High Court Limits Use of Race in School Assignments

Choice plans found unconstitutional
By Marie Morris,  Newser Staff
Posted Jun 28, 2007 12:06 PM CDT
High Court Limits Use of Race in School Assignments
U.S. Supreme Court justice Stephen G. Breyer awaits the start of a reenactment of the 1857 Supreme Court case, Dred Scott v. Sandford, at Harvard Law School, Saturday, April 7, 2007, in Cambridge, Mass. Breyer played the part of Roger B. Taney, the presiding chief justice at the time of the original...   (Associated Press)

Taking race into consideration in school assignments is unconstitutional because it violates students' rights under the equal protection clause, the Supreme Court ruled today in a landmark decision that could cause upheaval in K-12 education. The decision, by an increasingly familiar 5-4 vote, invalidates diversity plans in Louisville and Seattle but affects systems across the country.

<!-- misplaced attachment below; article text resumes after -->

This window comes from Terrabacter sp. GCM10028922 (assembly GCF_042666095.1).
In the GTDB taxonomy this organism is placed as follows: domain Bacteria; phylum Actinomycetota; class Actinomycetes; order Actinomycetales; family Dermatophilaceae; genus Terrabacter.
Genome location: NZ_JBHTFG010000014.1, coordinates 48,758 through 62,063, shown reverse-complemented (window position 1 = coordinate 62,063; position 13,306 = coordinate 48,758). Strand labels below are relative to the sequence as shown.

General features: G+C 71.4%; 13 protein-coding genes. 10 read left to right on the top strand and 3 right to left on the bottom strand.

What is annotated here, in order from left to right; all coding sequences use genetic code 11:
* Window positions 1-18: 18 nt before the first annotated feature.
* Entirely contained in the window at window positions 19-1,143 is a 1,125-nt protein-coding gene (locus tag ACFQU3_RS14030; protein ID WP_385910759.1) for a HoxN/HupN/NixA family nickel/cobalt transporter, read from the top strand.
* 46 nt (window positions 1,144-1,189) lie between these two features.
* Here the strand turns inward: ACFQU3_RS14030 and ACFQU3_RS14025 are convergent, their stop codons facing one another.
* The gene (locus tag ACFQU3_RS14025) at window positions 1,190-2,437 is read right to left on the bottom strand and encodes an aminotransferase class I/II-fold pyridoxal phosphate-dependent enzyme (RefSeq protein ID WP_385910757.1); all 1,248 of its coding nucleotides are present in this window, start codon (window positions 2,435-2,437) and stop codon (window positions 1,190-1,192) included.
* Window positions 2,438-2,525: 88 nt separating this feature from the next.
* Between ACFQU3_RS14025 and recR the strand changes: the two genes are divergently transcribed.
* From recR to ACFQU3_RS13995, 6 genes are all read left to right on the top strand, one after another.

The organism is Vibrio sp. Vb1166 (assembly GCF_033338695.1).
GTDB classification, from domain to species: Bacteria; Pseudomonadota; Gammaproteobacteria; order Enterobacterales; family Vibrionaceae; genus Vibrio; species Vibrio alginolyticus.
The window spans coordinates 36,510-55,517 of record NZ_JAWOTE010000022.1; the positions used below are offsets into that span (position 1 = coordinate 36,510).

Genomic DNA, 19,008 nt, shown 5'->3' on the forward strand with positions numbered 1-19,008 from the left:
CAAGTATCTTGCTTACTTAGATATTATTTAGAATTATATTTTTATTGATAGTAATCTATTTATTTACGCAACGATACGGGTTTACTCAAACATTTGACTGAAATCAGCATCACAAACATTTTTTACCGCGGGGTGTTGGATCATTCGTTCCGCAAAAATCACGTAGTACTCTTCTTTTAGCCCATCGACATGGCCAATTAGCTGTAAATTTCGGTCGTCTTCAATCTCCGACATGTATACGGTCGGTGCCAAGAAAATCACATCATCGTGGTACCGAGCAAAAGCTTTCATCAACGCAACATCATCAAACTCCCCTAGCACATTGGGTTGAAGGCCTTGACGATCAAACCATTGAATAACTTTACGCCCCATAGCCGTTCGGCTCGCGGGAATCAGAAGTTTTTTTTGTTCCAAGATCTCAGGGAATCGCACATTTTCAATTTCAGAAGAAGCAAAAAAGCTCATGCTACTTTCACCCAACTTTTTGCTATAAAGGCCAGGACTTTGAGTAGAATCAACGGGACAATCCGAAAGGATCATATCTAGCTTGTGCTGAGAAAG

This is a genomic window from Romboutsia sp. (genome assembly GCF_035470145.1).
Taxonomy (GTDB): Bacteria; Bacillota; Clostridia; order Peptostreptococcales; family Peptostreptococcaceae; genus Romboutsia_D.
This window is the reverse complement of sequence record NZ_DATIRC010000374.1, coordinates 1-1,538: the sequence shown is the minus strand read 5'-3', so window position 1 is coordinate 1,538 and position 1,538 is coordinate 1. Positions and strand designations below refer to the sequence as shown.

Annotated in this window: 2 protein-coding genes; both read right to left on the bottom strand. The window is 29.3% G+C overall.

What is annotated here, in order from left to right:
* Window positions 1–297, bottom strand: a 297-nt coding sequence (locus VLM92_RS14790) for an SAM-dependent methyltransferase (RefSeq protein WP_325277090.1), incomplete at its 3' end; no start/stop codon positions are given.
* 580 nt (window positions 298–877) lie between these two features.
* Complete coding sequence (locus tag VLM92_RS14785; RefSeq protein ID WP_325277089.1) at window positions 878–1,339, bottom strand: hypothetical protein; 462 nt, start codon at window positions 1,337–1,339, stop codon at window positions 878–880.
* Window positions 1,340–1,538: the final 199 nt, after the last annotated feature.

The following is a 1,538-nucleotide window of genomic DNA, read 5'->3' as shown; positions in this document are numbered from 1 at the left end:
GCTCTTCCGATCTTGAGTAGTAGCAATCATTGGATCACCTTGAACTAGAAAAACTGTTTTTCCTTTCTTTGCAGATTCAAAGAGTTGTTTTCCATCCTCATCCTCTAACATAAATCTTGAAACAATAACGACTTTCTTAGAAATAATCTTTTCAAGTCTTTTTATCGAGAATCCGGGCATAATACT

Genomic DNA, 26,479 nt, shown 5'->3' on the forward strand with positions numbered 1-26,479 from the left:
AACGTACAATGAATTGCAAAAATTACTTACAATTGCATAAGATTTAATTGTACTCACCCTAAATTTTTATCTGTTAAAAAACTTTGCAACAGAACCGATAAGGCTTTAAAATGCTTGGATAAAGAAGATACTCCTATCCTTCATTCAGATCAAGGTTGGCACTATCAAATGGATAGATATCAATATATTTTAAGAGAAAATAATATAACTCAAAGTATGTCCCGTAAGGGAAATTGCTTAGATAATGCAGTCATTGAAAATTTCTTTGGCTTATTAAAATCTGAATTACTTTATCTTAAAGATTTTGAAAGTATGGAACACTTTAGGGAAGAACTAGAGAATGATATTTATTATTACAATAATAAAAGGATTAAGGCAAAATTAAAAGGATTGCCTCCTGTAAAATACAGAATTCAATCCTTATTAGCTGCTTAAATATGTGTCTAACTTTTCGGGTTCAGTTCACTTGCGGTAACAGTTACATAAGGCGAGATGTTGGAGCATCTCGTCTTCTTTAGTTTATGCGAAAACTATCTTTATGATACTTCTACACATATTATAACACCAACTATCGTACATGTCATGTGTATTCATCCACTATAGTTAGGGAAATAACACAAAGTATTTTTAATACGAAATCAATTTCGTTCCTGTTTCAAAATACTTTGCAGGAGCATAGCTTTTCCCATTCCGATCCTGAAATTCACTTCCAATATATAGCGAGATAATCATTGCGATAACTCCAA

In invalidating the voluntary plans, the court revealed an increasingly acrimonious split. Writing for the majority, Chief Justice Roberts said, "The way to stop discrimination on the basis of race is to stop discrimination on the basis of race." In a scorching dissent, Justice Breyer wrote, "This is a decision that the court and the nation will come to regret." (More school stories.)

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